Life & Culture

The best ways to save in 2024-25

A friend has told me that all the tax-free limits on savings are being reduced this year. Is this true? And is there anything I can do about it? I have already bought an ISA for the current tax year.


All change: the capital gains allowance is halving from 6 April

Your friend is sort of right, the capital gains allowance is halving from the beginning of the new tax year, which starts on 6 April.

The two easiest ways of reducing the amount of tax payable on your investments are by saving into an ISA and/or pension. You say you already have an ISA for the current tax year, which is great news, and the earlier you can invest for next year the longer you’ll have to benefit from its tax-free status. If you don’t save via an ISA, you can earn up to £1,000 of interest tax-free each year as a basic-rate taxpayers and £500 as a higher-rate taxpayer.

The other option is pension savings. The government raised the maximum annual amount you can save into a pension to £60,000 from £40,000 in April last year. They are an extremely tax-efficient way to save . As a basic-rate taxpayer for every £80 you pay in, the taxman will add another £20, higher and top-rate taxpayers can reclaim an extra £20 or £25 directly from HMRC.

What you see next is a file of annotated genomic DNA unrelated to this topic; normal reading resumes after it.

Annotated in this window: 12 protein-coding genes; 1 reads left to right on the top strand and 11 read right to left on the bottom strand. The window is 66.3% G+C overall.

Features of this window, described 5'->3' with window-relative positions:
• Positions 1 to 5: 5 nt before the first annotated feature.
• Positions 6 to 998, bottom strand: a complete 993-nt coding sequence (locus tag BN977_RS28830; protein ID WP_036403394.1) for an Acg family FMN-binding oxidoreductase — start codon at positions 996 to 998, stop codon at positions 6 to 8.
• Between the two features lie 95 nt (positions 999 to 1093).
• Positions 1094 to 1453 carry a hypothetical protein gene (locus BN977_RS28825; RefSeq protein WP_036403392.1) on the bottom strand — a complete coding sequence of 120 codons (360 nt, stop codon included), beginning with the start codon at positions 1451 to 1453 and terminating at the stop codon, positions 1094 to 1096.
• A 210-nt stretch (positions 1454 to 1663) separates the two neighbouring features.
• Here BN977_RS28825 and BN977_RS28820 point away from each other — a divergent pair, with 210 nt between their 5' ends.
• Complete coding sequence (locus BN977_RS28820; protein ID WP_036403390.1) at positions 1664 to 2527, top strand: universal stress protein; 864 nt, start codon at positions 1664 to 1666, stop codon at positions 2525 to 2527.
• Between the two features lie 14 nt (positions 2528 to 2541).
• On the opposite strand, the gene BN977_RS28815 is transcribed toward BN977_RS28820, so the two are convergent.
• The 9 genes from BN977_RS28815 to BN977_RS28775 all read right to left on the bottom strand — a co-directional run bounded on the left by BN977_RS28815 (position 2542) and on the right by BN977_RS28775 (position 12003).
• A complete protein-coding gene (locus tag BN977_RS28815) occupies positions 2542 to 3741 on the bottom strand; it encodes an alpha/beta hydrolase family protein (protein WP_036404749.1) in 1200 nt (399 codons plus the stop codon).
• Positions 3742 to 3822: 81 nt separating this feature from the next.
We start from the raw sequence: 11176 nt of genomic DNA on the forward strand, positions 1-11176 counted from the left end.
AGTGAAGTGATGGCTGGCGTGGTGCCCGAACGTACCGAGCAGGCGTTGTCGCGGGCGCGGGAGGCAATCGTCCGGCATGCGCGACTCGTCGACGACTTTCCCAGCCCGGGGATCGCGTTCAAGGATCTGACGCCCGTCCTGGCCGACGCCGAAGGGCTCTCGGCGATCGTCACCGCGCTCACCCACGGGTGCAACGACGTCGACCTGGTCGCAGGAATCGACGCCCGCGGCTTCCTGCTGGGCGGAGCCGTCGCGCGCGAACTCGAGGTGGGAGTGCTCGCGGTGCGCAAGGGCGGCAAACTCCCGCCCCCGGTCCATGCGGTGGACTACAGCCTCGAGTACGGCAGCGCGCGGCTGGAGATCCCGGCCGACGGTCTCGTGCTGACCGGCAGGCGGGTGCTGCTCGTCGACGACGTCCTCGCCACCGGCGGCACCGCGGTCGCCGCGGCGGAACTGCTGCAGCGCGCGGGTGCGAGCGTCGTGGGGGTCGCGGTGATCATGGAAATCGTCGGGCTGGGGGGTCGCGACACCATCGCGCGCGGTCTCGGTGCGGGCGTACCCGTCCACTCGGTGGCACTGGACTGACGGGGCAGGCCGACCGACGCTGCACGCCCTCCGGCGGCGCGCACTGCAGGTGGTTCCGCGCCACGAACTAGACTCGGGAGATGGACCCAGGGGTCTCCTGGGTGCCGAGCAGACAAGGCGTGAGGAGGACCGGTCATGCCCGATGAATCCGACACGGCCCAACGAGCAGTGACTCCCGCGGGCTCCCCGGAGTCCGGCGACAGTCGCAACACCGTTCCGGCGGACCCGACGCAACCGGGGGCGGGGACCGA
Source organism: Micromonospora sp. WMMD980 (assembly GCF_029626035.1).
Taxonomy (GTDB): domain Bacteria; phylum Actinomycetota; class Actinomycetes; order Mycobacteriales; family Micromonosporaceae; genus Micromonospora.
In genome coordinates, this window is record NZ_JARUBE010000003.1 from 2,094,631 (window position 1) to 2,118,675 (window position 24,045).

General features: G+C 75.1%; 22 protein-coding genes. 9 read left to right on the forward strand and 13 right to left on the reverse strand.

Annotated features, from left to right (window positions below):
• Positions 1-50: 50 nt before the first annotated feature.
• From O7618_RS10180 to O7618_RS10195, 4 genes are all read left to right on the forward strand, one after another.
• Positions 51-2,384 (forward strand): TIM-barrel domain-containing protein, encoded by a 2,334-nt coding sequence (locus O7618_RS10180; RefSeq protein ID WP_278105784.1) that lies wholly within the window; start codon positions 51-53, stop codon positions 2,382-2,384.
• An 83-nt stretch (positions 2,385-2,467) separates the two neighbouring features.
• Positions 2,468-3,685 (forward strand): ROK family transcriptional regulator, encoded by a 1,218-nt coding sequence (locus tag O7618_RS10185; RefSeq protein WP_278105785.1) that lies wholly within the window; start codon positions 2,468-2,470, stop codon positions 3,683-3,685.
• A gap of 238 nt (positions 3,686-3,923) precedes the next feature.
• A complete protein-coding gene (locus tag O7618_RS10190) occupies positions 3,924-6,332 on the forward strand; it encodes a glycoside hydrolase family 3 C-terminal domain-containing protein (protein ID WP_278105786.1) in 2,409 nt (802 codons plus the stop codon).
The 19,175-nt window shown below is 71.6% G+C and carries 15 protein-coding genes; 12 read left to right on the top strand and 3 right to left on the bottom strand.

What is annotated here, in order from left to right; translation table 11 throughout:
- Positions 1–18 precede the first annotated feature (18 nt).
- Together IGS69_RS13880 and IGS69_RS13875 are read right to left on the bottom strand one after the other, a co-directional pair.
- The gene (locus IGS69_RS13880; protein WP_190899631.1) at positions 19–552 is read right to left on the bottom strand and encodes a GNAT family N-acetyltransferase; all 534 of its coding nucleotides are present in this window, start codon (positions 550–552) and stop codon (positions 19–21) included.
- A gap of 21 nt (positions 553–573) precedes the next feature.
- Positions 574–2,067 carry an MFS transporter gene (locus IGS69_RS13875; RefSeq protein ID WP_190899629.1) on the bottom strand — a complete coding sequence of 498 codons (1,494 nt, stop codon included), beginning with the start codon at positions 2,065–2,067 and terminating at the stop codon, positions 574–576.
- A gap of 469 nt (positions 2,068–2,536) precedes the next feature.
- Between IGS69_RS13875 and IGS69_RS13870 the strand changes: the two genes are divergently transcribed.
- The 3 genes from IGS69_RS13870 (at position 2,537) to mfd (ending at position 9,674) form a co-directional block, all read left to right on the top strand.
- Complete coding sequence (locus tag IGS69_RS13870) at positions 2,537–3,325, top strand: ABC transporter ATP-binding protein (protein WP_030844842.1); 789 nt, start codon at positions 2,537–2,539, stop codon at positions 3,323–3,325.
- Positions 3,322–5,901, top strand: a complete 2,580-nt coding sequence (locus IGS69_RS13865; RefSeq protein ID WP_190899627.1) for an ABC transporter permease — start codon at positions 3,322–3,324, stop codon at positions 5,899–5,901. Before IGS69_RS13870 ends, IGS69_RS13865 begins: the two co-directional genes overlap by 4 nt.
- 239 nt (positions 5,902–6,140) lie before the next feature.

Saving via a pension has other benefits. Sean McCann, a financial planner at NFU Mutual, told me: “Pensions can help reduce your income, which in turn can trigger other tax benefits. For instance, reducing income below £50,000 may allow you to avoid the Child Benefit Tax charge. High earners who can reduce their income below £100,000 can retain their full tax-free personal allowance, avoiding the punitive 60 per cent tax charge on income between £100,000 and £125,140.”

The biggest incoming change, the one your friend was talking about, is the reduction in the capital gains tax (CGT) allowance, which is falling to just £3,000 from the next tax year. It was slashed from £12,300 to £6,000 last April. If you have any capital gains from investments above this £3,000 level it may be worth taking the profits by selling the shares and then reinvesting the money back into the stock market. Remember investments directly in gilts do not attract capital gains tax.

However, there are rules that stop you from making a gain by selling shares or funds and buying the same share or fund back within 30 days. There are a couple options to get round this. You can either sell the shares and then buy them back via next year’s ISA allowance or through your pension – although this will need to be a Self Invested Personal Pension (SIPP), which allow you to choose your investments. Alternatively, if you are married, you can sell the shares and take the profit, then gift the money to your spouse, which you can do capital gains tax-hfree, and then let him or her use the money to buy back the same shares or fund in their name.

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